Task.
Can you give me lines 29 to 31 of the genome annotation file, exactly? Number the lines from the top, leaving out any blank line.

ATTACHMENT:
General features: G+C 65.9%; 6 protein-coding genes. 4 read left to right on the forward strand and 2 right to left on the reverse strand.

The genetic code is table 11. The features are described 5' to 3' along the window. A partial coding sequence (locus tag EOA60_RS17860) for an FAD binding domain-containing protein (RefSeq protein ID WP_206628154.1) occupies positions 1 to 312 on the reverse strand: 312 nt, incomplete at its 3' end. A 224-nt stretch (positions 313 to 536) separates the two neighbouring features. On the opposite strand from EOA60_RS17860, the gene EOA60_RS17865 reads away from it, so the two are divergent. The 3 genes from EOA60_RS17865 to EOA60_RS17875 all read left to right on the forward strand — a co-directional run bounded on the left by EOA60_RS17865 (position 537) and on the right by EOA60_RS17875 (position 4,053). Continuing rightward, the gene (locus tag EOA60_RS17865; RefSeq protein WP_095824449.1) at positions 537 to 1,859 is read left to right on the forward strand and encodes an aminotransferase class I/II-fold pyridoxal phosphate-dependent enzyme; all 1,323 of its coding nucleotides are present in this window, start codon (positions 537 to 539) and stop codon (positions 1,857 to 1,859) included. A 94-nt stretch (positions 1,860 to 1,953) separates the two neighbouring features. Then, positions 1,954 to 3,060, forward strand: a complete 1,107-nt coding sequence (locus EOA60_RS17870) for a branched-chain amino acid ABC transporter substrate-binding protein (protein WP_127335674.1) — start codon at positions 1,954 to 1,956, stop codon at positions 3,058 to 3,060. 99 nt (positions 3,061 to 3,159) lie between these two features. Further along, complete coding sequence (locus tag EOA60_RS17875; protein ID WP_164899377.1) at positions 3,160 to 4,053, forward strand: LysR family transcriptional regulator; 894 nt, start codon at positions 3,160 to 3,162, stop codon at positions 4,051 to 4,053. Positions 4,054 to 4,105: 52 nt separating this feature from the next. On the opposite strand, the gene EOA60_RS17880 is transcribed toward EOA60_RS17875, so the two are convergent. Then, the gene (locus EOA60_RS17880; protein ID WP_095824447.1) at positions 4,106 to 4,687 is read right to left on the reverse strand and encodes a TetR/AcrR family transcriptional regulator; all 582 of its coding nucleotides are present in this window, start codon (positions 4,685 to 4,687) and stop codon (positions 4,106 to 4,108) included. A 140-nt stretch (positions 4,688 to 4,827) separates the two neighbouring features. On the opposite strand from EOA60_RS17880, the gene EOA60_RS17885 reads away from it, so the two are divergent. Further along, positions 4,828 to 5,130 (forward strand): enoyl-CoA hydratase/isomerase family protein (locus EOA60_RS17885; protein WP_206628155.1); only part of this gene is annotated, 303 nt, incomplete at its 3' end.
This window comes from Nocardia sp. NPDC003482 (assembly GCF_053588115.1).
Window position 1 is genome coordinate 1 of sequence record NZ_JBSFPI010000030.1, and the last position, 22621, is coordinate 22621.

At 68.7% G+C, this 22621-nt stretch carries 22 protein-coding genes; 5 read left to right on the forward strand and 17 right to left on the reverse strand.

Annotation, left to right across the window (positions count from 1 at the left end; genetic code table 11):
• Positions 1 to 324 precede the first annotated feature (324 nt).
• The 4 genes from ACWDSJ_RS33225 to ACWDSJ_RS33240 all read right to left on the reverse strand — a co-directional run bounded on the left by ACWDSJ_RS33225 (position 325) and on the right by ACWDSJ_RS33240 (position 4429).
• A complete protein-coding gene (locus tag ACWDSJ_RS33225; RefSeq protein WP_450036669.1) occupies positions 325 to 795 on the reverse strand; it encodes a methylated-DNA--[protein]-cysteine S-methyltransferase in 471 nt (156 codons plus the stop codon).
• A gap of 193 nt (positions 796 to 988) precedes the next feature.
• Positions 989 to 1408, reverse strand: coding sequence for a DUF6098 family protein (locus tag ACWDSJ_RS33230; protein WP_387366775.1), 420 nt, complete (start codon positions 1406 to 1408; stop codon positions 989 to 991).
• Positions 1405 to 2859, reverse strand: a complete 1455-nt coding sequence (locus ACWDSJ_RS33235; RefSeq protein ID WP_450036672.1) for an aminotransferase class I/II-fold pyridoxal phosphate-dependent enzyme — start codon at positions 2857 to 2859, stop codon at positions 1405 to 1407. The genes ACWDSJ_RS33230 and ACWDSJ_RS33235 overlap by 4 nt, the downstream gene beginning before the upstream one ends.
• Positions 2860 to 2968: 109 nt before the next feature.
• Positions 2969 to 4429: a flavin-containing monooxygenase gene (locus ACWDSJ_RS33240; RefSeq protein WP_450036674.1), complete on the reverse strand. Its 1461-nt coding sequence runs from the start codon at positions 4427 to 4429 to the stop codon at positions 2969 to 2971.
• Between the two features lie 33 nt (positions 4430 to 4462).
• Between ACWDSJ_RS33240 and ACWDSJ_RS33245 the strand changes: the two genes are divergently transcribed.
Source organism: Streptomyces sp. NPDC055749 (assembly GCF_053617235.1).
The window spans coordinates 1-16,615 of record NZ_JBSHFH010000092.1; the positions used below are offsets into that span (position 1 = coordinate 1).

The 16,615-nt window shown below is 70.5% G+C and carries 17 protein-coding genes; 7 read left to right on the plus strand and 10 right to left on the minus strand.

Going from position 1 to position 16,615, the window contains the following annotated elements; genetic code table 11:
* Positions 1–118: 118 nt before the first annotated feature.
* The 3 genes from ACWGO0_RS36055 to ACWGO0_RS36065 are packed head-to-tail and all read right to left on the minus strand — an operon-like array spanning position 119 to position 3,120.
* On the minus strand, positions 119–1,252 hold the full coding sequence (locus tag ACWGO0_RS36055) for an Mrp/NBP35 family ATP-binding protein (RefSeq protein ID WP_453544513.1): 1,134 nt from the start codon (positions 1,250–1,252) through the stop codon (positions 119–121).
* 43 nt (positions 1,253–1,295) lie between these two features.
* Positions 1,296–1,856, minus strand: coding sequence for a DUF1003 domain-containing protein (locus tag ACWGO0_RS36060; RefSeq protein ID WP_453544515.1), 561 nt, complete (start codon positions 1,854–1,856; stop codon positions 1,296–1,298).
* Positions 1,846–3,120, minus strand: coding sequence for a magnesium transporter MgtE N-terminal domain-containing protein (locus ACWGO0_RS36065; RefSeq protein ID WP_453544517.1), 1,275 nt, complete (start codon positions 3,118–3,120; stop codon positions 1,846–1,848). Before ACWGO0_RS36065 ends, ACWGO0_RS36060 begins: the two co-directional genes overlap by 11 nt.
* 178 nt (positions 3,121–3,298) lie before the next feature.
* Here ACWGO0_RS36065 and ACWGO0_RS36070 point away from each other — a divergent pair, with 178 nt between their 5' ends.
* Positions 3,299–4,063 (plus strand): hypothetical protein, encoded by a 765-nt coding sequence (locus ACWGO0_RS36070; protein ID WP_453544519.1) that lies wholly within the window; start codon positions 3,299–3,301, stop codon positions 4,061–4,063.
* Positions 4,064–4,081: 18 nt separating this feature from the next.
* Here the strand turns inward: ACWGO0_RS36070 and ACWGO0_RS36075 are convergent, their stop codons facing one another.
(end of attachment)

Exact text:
* Positions 3,299–4,063 (plus strand): hypothetical protein, encoded by a 765-nt coding sequence (locus ACWGO0_RS36070; protein ID WP_453544519.1) that lies wholly within the window; start codon positions 3,299–3,301, stop codon positions 4,061–4,063.
* Positions 4,064–4,081: 18 nt separating this feature from the next.
* Here the strand turns inward: ACWGO0_RS36070 and ACWGO0_RS36075 are convergent, their stop codons facing one another.